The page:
The US space agency has successfully launched its Aura satellite which is designed to check the health of the Earth's atmosphere.
Aura completes the land, water and air series
The satellite blasted away from Earth on a Boeing Delta 2 rocket from Vandenberg Air Force Base at 1002GMT.
A problem with the rocket's battery system stopped the countdown three minutes before lift-off on Wednesday.
Aura will peer through the stratosphere and troposphere, to study in detail the thin layer of gas in which we live.
Launch attempts on Sunday and Tuesday were also scrubbed because of technical issues, first with the rocket and then with its payload.
'Very useful tool'
Among its many tasks, Aura will test whether international atmospheric treaties, such as the Montreal Protocol to repair the ozone layer, are working.
Nasa describes the spacecraft as one of the most sophisticated environmental monitoring satellites ever built.
The spacecraft promises significant returns for climate studies
It is the third in the agency's series of satellites aimed at providing definitive data on the global environment.
The first two, Terra and Aqua, are studying the ground and the oceans. Aura will concentrate on the atmosphere, looking at gases, pollutants, and chemical reactions.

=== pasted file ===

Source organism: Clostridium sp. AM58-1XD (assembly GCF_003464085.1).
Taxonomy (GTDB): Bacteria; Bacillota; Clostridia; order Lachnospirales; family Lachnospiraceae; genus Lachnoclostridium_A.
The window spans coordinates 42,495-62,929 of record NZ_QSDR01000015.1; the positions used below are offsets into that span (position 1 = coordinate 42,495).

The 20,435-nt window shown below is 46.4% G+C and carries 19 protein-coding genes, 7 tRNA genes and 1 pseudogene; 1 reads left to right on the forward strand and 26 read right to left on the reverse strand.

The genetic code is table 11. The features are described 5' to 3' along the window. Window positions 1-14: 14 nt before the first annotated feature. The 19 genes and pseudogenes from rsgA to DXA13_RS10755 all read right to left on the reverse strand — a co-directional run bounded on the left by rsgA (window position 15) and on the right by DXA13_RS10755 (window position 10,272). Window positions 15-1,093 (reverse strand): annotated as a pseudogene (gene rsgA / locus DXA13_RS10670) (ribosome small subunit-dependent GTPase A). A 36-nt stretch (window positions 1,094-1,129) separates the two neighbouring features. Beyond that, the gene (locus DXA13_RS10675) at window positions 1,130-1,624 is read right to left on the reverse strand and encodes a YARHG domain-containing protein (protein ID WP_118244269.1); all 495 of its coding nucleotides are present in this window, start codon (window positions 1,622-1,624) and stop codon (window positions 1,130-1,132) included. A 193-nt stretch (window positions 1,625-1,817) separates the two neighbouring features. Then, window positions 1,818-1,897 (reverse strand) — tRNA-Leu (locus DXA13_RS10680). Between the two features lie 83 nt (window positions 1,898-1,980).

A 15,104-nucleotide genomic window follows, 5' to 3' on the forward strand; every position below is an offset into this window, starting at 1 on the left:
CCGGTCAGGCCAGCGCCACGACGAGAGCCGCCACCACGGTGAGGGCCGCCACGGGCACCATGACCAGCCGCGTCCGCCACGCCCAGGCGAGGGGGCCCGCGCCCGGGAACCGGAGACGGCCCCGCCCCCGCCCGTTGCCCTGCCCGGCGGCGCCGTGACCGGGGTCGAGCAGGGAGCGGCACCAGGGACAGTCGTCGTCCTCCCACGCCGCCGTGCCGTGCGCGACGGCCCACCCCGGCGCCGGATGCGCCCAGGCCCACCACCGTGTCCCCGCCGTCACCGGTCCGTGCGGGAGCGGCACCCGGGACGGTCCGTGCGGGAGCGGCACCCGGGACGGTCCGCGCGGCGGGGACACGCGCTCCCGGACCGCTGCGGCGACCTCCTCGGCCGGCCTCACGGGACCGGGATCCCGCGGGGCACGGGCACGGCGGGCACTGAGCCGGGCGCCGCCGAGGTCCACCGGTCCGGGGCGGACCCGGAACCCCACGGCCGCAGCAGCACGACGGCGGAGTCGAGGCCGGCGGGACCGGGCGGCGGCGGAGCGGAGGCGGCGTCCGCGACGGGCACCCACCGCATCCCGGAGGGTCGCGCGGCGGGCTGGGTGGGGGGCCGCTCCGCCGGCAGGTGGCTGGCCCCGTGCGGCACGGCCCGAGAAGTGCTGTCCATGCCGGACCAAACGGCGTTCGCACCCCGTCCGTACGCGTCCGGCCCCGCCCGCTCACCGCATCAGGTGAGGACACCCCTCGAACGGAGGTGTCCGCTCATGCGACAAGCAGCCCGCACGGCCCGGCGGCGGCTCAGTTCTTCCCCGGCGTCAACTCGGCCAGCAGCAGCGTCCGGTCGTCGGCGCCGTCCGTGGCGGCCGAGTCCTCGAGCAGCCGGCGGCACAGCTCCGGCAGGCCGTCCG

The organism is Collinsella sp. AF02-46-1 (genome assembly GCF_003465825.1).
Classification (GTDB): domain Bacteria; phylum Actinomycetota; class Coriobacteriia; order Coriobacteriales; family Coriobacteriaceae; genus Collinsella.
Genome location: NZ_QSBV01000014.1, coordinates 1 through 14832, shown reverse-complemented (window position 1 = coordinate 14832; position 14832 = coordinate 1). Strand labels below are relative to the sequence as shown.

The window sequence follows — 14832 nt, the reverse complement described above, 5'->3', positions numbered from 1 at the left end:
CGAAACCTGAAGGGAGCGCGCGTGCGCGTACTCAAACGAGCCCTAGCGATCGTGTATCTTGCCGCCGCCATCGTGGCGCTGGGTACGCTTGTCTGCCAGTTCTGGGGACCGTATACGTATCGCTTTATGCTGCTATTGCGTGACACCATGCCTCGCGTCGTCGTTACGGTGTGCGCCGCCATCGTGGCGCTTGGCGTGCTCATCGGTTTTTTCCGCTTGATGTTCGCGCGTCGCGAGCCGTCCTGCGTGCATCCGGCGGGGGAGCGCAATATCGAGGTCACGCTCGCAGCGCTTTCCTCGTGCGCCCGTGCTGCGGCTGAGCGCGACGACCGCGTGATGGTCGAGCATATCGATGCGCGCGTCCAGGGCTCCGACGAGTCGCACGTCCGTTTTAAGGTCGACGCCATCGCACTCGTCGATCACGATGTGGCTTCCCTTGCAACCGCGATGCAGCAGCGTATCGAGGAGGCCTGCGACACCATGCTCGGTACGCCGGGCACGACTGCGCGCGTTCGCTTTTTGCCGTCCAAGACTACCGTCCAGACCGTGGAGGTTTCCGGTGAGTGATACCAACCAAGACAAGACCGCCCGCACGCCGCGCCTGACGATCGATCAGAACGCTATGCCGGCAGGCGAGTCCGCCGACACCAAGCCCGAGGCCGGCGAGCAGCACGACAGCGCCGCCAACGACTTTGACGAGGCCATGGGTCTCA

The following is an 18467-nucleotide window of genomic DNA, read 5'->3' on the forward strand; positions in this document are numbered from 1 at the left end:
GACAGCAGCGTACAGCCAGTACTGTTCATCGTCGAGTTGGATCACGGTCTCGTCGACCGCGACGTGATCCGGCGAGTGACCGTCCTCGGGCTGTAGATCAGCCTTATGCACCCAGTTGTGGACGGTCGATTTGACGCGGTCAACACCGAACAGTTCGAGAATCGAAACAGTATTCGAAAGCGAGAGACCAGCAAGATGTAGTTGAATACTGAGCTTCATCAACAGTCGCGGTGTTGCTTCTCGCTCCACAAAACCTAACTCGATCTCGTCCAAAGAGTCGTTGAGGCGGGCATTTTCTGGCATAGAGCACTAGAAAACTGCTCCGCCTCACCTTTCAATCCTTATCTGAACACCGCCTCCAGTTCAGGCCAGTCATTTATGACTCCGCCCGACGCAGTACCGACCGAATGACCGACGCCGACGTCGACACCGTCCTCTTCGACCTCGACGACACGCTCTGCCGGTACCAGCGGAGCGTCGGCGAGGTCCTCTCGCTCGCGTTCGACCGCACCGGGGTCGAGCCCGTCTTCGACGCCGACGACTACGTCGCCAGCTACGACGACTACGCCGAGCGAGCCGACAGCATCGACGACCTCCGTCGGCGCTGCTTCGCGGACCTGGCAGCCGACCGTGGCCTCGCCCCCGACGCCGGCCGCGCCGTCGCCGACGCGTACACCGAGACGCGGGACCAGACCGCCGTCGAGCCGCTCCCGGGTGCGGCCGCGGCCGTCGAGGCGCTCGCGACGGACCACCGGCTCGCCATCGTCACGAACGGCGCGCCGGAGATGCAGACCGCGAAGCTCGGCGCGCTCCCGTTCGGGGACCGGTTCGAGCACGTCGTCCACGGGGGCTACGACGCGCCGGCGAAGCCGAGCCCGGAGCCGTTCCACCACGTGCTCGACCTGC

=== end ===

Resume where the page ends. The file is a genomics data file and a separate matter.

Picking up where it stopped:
The three-tonne spacecraft will help scientists understand how atmospheric composition affects and responds to Earth's changing climate.
"Aura's going to be very helpful in tracking whether the ozone layer is recovering, in establishing the relationship between particulates and atmospheric gases and climate change; and Aura will hopefully also be a very useful tool in developing better predictions of air quality," Rick Pickering, Aura Project Manager at the Goddard Space Flight Center, told BBC News Online.
Last year, scientists produced the first concrete evidence that the ozone layer is in the process of recovering (even if the hole is presently getting bigger) after decades of damage caused by substances like CFCs.
But a return to full health will take about 50 years by current estimates - and global warming could change that timescale.
On climate change itself, one outstanding issue is the role of tiny particles in the atmosphere.
These aerosols, typically containing sulphur or carbon, come from natural sources, such as volcanoes, and from human sources, such as the soot from fossil fuel burning.
The ozone "hole" is still growing - but not as fast as it once was
Aerosols are an important but uncertain agent of climate change. By absorbing or scattering radiation, they can either warm or cool the troposphere. They can also modify clouds and affect precipitation.
If Aura can help scientists understand precisely what these particles are doing, how they behave and what they mean for the future of the global climate, that would be a significant return on the satellite's billion-dollar cost.
Aura has four instruments, the High Resolution Dynamics Limb Sounder (HIRDLS); the Microwave Limb Sounder (MLS); the Ozone Monitoring Instrument (OMI); and the Tropospheric Emission Spectrometer (TES).
The HIRDLS and MLS were built with a substantial UK contribution.
MLS scientist Hugh Pumphrey, from the University of Edinburgh, was pleased to see Aura finally fly.
"We watched the launch over the internet earlier today and, having broken out the champagne (which has been in and out of the fridge several times over the last few days) we are now bracing ourselves for the arrival of many gigabytes of data."